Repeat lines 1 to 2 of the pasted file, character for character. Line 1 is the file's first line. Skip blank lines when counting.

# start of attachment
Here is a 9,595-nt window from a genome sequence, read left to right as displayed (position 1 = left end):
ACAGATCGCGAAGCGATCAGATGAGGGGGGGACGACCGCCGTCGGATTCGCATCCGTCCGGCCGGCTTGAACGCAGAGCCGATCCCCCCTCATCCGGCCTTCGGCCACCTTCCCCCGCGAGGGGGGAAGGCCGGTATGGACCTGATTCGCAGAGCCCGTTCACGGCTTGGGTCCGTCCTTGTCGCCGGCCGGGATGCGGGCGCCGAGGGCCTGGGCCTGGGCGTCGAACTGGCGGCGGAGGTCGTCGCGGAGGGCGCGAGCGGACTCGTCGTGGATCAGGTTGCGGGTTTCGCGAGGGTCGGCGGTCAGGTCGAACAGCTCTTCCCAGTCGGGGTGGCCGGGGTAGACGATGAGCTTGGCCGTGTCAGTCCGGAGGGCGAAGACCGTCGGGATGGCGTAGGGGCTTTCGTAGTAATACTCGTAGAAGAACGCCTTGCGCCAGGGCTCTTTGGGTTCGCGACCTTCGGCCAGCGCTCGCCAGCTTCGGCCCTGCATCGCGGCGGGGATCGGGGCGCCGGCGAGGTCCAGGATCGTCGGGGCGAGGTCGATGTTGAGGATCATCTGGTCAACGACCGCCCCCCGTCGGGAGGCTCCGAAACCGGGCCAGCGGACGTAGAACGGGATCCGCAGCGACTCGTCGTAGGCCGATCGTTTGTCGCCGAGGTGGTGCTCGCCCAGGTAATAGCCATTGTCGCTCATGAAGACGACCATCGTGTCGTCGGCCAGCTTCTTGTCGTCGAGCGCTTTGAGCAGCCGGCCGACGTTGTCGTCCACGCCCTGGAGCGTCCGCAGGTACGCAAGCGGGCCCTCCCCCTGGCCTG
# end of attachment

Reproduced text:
Here is a 9,595-nt window from a genome sequence, read left to right as displayed (position 1 = left end):
ACAGATCGCGAAGCGATCAGATGAGGGGGGGACGACCGCCGTCGGATTCGCATCCGTCCGGCCGGCTTGAACGCAGAGCCGATCCCCCCTCATCCGGCCTTCGGCCACCTTCCCCCGCGAGGGGGGAAGGCCGGTATGGACCTGATTCGCAGAGCCCGTTCACGGCTTGGGTCCGTCCTTGTCGCCGGCCGGGATGCGGGCGCCGAGGGCCTGGGCCTGGGCGTCGAACTGGCGGCGGAGGTCGTCGCGGAGGGCGCGAGCGGACTCGTCGTGGATCAGGTTGCGGGTTTCGCGAGGGTCGGCGGTCAGGTCGAACAGCTCTTCCCAGTCGGGGTGGCCGGGGTAGACGATGAGCTTGGCCGTGTCAGTCCGGAGGGCGAAGACCGTCGGGATGGCGTAGGGGCTTTCGTAGTAATACTCGTAGAAGAACGCCTTGCGCCAGGGCTCTTTGGGTTCGCGACCTTCGGCCAGCGCTCGCCAGCTTCGGCCCTGCATCGCGGCGGGGATCGGGGCGCCGGCGAGGTCCAGGATCGTCGGGGCGAGGTCGATGTTGAGGATCATCTGGTCAACGACCGCCCCCCGTCGGGAGGCTCCGAAACCGGGCCAGCGGACGTAGAACGGGATCCGCAGCGACTCGTCGTAGGCCGATCGTTTGTCGCCGAGGTGGTGCTCGCCCAGGTAATAGCCATTGTCGCTCATGAAGACGACCATCGTGTCGTCGGCCAGCTTCTTGTCGTCGAGCGCTTTGAGCAGCCGGCCGACGTTGTCGTCCACGCCCTGGAGCGTCCGCAGGTACGCAAGCGGGCCCTCCCCCTGGCCTG